Democracy is Disruptive

Oct 13, 2012

Looking back on my child voting notes I remembered an argument that I didn't touch on last time I wrote about votes for children:  that children's different experiences alone, regardless of any question of competence is sufficient to justify representation.

What often annoys me about Votes at 16 arguments is that so many of the arguments deployed are incredibly regressive. Children can pay tax, they should vote! And we'll take away the vote from adults who don't?  If we lived in democracies with property requirements child voting advocates would be arguing that 16-year-olds can own property and should vote, not that there's something wrong with the basic idea. Fundamentally there's no difference between this tax position andIan Cowie's idea that only those who paid more than £100 income tax should be allowed to vote, which itself isn't a long way removed from an argument that the rich pay for more more of the state, why shouldn't they have more of a say?

British democracy has its origins in exactly this idea of a stakeholder democracy, expanding to include any group that might threaten it from the outside. But the real merit of democracy is that it is so disruptive of existing norms - democracy shouldn't simply reflect other power structures (the rich having more of a say than others, men wielding more decision making power than women) but should work to undermine those structures by expressing the always radical notion that everyone deserves an equal say.

Children represent a distinct interest, a massive consumer of state services (which occupy and direct a large amount of their time) and yet the argument often deployed is that they are so like us that it would unfair not to include them, not that they are so different we are missing a vital voice. As Wall put it:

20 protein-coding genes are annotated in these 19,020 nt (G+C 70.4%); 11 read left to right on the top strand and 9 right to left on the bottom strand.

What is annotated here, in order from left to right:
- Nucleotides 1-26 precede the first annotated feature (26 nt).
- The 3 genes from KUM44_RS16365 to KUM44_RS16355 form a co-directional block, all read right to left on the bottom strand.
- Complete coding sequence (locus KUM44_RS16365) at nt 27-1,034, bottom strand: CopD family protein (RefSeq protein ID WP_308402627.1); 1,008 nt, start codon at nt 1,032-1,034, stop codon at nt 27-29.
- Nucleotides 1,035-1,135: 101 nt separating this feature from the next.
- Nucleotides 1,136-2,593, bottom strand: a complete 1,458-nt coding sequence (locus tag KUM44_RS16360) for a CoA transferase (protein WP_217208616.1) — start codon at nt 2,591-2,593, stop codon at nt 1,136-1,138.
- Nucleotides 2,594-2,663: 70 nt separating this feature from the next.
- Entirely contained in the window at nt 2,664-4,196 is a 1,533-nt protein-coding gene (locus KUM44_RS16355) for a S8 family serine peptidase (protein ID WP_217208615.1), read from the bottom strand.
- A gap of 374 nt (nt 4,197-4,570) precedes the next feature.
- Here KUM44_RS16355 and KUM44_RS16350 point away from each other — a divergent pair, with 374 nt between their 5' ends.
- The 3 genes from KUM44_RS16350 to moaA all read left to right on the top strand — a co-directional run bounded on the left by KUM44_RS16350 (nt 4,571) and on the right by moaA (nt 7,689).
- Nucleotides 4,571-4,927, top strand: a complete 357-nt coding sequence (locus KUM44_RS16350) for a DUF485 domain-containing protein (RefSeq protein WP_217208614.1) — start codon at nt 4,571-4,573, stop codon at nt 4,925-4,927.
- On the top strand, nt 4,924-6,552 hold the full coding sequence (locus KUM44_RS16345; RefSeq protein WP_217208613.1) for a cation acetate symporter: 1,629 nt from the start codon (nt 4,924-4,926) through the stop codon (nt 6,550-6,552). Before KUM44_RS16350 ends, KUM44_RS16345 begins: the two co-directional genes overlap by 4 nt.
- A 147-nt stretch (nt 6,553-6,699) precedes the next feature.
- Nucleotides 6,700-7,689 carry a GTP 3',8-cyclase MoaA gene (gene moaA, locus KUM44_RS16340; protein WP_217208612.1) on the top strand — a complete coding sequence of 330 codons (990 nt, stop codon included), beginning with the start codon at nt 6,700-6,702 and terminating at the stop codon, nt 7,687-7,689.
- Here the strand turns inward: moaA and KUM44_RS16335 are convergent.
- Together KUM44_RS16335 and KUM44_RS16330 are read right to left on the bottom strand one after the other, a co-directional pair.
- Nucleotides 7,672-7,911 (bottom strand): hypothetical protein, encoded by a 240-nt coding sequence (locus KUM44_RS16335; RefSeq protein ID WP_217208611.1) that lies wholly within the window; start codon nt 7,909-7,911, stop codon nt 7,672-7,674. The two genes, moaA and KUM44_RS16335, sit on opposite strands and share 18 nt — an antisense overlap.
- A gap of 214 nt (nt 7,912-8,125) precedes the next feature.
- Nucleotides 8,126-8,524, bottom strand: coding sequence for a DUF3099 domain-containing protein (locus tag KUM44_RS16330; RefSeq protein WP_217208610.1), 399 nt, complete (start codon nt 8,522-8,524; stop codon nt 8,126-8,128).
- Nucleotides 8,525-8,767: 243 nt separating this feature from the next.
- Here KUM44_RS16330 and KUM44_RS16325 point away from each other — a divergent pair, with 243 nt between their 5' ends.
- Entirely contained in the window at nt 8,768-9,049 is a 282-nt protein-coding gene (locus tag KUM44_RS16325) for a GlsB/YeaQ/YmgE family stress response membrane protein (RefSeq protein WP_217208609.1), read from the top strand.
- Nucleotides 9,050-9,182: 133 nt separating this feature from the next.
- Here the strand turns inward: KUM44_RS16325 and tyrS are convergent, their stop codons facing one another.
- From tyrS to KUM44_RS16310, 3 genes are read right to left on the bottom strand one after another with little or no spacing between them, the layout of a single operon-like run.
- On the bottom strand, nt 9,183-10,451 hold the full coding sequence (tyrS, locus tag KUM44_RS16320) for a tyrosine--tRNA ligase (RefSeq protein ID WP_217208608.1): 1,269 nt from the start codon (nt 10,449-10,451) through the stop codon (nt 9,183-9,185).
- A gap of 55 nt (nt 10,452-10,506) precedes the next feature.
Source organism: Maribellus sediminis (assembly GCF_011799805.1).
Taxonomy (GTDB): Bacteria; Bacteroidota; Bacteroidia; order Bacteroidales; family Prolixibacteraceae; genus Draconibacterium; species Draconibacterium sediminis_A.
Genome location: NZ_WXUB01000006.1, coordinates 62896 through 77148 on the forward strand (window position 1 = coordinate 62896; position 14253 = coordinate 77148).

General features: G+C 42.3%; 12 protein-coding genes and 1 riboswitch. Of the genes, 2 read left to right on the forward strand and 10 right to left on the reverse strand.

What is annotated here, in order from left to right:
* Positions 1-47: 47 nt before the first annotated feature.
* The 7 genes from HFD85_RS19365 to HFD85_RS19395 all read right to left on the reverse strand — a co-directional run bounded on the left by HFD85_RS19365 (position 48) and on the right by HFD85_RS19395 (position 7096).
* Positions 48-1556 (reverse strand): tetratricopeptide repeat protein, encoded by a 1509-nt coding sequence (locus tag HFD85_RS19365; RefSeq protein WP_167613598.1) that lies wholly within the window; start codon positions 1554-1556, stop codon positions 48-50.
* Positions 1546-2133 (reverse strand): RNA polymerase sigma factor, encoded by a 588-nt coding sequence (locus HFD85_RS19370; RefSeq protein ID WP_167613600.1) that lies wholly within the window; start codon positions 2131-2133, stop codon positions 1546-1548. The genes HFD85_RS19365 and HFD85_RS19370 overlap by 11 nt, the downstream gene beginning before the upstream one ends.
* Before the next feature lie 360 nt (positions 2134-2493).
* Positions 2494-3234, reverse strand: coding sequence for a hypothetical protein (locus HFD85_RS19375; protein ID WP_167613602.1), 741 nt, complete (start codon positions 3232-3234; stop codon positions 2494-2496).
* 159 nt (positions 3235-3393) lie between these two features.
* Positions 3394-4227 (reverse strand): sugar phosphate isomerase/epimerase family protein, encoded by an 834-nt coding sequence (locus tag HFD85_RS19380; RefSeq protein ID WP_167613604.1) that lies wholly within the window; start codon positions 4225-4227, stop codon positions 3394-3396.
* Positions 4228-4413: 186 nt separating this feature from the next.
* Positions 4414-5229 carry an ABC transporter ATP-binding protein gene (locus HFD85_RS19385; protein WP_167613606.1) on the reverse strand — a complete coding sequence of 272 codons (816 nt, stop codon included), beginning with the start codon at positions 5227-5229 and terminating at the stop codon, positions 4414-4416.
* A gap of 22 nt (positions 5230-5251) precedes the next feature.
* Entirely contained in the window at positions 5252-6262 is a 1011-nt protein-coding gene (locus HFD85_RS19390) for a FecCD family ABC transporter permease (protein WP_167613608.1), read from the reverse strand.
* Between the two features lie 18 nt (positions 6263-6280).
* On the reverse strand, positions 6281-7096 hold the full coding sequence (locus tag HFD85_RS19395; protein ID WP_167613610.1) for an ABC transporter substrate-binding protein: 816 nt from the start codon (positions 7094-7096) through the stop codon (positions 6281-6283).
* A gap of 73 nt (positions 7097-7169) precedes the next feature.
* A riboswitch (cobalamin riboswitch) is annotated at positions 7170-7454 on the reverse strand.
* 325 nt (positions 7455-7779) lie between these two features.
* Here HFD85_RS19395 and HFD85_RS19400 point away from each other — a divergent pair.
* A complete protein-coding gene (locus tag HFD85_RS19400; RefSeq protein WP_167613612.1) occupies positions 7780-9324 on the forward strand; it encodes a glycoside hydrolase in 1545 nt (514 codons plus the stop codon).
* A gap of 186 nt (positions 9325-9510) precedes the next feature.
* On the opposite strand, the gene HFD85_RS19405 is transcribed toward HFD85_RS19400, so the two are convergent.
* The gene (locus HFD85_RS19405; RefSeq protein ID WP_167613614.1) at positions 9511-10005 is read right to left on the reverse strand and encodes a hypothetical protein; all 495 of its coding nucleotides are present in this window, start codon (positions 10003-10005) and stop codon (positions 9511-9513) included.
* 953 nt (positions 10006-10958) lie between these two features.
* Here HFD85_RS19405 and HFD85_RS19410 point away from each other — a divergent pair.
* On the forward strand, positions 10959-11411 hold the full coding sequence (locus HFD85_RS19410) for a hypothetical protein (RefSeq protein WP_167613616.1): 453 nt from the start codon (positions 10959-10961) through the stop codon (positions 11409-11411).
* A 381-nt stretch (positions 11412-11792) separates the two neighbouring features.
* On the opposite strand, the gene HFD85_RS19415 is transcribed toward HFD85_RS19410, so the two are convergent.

[C]hildren may not always have as much autonomy or power as adults, but they are every bit as different. If the purpose of democratic representation is to respond to the fullest possible diversity of social experiences, then it includes responding to children – and to children’s endless diversity – just as much as it does to adults. Indeed, children would take on a heightened status as the most important test of being democratic, since they are more likely than most to call for political responsiveness from the whole. Being represented in the political sphere should not depend entirely on how competently one can argue for one’s interests or how effectively one can struggle against others for power. It should depend finally on how different one’s experiences are from those of others. (p. 10)

The right to vote should be as expansive as possible because those voted into office are given power over the lives of all. It should be presumed that everyone can vote unless a compelling argument can be provided for exclusion. Children’s right to vote is important if elected representatives are to perform their democratic duties of challenging historical marginalization and responding to constituents’ fullest differences. (p. 12)

From this perspective because the notion of letting children vote is unsettling is an excellent reason to do it - it will disrupt current power relations in a way that improve society.  There's a fine argument that actually, children are a different class of excluded person than all previous examples because their immaturity is transitional - one day they will grow up, no one is permanently excluded - but for the 'democracy as difference' argument this is hollow comfort because their 'difference' representing the child's interests is lost. If the blanket inclusion this implies is too radical, there are schemes that represent children on a fractional basis  (which are at least no worse than complete exclusion).

My personal opinion on votes at 16 has always tended towards supportive indifference, however currently I'm trying to write something long on political equality and democracy and it's been eye opening to see how many democratic theorists are just as willing to ignore the issue ('assume a population of adults' is the spherical cow of democratic theory). It's becoming increasingly hard to hold to the stance that this is an unimportant issue, in the UK the proportion of the population under fifteen is 18% - in Iraq and Libya it's 43%, Tanzania 45%, Uganda 48%. In places where the proportion of children to adults almost approaches parity, how can any account of democracy that excludes children not be severely flawed?

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